The ‘middleman’ here is the all-powerful platforms, the Facebooks, and Googles who dominate the space and require advertisers to work through them. By moving to a more decentralized model, users will be able to work with ad companies directly and decide who gets to access and use their data.

It’s a better model for everyone. Users retain control of their personal data, and advertisers can target people who really want to see their ads.

It’s a new way of doing things, one that ensures more peace of mind for users and a fairer way of handling sensitive data. And it’s sorely needed.

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Founder of Tech Geeks Pakistan and Digital Doers. Hira is also a public speaker and columnist who shares her views on Startups, AI, chatbots and Blockchain technology on VentureBeat, The Next Web and Tech In Asia.

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How Will Blockchain Tech Impact Healthcare Investors? 0 180

Amazon, Berkshire Hathaway, and JPMorgan Chase, three economic juggernauts, announced they’re teaming up to tackle healthcare, a sector of the economy that’s proven elusive for presidents and private-sector reform efforts alike.

Amazon CEO Jeff Bezos weighed in on healthcare costs, commenting that “reducing health care’s burden on the economy while improving outcomes for employees and their families would be worth the effort.”

No question, Bezos is right. But radical reform in the U.S. healthcare system might not come from these massive, centralized global players. Instead, the world’s newest transformative technology could hold the answers and affect stock prices across the board in one of the tallest pillars of the economy.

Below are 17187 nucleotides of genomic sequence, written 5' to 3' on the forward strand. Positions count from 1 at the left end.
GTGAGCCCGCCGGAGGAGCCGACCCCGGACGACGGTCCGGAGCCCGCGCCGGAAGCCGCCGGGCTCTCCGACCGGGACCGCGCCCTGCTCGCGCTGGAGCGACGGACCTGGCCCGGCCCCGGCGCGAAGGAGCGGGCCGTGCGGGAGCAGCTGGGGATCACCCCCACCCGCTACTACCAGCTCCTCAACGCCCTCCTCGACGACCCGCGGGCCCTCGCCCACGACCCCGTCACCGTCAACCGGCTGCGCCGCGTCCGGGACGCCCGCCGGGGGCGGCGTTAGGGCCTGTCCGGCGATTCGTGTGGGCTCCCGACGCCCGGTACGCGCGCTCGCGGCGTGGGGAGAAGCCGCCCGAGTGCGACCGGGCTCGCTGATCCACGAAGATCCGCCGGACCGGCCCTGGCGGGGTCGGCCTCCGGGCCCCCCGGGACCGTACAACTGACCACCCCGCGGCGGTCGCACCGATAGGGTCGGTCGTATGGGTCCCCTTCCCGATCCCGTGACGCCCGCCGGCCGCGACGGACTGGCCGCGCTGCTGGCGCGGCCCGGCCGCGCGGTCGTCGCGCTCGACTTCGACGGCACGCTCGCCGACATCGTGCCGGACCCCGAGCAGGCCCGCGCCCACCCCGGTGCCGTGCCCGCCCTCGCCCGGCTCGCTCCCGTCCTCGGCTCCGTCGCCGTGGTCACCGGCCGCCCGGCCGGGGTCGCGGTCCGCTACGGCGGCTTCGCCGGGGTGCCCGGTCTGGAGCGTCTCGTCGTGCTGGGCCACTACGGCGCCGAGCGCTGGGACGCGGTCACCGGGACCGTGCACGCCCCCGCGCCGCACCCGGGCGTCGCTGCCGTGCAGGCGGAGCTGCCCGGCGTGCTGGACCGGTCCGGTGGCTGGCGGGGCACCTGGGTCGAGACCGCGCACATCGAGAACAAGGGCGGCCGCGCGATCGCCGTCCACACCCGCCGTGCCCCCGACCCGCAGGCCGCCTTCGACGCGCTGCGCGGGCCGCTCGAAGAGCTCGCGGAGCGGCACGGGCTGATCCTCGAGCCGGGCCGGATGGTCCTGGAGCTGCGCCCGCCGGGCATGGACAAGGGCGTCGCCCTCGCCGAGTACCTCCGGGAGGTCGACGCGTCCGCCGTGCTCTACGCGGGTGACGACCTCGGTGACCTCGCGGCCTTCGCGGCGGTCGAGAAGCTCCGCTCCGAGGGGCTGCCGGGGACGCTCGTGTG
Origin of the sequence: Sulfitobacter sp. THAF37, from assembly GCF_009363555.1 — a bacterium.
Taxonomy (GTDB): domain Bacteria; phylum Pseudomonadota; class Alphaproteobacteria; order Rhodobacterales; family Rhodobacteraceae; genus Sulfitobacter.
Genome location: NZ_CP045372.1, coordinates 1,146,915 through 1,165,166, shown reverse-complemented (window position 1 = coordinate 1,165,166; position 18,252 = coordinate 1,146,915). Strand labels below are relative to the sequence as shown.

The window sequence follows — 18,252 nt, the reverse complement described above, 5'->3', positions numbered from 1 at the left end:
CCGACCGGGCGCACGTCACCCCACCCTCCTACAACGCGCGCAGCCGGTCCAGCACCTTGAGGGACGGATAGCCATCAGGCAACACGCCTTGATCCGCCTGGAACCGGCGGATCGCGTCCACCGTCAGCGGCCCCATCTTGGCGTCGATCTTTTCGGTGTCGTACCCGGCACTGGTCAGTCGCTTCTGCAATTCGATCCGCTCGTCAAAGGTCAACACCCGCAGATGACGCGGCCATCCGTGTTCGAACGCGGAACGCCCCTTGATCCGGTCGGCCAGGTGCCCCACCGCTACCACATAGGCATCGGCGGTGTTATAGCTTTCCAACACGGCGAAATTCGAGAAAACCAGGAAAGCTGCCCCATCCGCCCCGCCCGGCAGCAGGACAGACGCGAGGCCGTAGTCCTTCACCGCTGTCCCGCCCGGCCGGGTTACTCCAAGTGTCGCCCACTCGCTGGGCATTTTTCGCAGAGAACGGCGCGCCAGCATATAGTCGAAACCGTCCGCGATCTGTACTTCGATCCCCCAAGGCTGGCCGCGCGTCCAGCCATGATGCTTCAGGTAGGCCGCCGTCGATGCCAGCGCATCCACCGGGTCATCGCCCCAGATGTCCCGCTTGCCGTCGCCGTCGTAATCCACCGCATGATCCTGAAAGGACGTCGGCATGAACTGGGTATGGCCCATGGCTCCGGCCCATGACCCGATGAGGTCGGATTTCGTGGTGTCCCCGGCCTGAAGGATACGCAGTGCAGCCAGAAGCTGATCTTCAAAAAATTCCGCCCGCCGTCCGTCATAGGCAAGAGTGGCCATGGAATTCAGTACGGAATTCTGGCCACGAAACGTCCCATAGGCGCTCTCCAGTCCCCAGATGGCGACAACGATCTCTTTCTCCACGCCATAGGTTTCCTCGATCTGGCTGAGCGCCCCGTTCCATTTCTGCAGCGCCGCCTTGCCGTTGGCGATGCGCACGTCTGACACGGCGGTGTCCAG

Blockchain in healthcare, blockchain everywhere?

A 2016 Deloitte study offered up that “Blockchain technology has the potential to transform health care, placing the patient at the center of the healthcare ecosystem and increasing the security, privacy, and interoperability of health data.”

Blockchain, which creates a decentralized, autonomous network of trust to share and record information, offers myriad benefits for both patients and care providers: a secure exchange of information without intermediaries, lower costs, secure patient identities, ease of sharing real-times updates across parties; smart contracts; and secure longitudinal health data for each patient.

As Bezos, Warren Buffett, and Jaime Diamond know, the healthcare market is massive, offering a significant opportunity for emerging companies to reduce costs, improve care, and deliver better outcomes for patients. Right now, healthcare in the United States comprises 17% of annual GDP with an aging population providing a consistent tailwind.

The Healthcare Information and Management Systems Society (HIMSS) says there is “massive untapped potential” to change the healthcare sector for the better through blockchain technology. For one, Blockchain tech can secure HIPAA-compliant data sharing across networks. A number of use cases have cropped up as a result. In a comment on the opportunity tech reporter Mike Butcher said illustratively that a blockchain record could “follow you around so you could avoid yet another dose of radiation because your record said you’d already had 50 head X-rays.” Moreover a raft of applications emerged between smart contracts, data tokenization, and blockchain combinations with AI and machine learning.

Blockchain smart contracts will automate transactions and reduce inefficiency,” says entrepreneur Adryenne Ashley. “Using smart contracts to track disease, cause and effect, treatment and results will be critical to learning and understanding how each patient responds.” Having that data automatically written to the blockchain eliminates delay in data analysis and creates a bridge between practitioners and researchers, leading to cures.

Blockchain companies with tokens will introduce new commerce and incentive systems. And combining blockchain technology with advancements in AI and machine learning will provide new insights and further improve care. In 2018, several new blockchain startups are launching across various areas in healthcare, representing some of the best applications of the technology to accomplish those goals.

Big Medicine taps into data